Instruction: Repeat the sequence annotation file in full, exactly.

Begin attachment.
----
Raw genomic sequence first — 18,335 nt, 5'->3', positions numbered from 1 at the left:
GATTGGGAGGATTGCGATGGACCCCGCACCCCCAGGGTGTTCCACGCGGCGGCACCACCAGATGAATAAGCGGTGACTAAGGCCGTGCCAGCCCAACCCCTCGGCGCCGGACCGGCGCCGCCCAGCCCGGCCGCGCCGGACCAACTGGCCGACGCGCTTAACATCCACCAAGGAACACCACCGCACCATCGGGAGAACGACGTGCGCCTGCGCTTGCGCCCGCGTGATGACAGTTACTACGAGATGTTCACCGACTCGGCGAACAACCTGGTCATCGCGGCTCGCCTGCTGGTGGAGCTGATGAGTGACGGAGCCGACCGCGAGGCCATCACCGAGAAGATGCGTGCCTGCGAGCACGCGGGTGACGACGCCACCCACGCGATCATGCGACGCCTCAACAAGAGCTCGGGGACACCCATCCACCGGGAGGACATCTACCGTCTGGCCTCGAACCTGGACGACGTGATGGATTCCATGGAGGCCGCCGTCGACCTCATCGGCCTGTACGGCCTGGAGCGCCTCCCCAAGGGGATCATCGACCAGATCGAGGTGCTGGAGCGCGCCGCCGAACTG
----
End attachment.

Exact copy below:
Raw genomic sequence first — 18,335 nt, 5'->3', positions numbered from 1 at the left:
GATTGGGAGGATTGCGATGGACCCCGCACCCCCAGGGTGTTCCACGCGGCGGCACCACCAGATGAATAAGCGGTGACTAAGGCCGTGCCAGCCCAACCCCTCGGCGCCGGACCGGCGCCGCCCAGCCCGGCCGCGCCGGACCAACTGGCCGACGCGCTTAACATCCACCAAGGAACACCACCGCACCATCGGGAGAACGACGTGCGCCTGCGCTTGCGCCCGCGTGATGACAGTTACTACGAGATGTTCACCGACTCGGCGAACAACCTGGTCATCGCGGCTCGCCTGCTGGTGGAGCTGATGAGTGACGGAGCCGACCGCGAGGCCATCACCGAGAAGATGCGTGCCTGCGAGCACGCGGGTGACGACGCCACCCACGCGATCATGCGACGCCTCAACAAGAGCTCGGGGACACCCATCCACCGGGAGGACATCTACCGTCTGGCCTCGAACCTGGACGACGTGATGGATTCCATGGAGGCCGCCGTCGACCTCATCGGCCTGTACGGCCTGGAGCGCCTCCCCAAGGGGATCATCGACCAGATCGAGGTGCTGGAGCGCGCCGCCGAACTG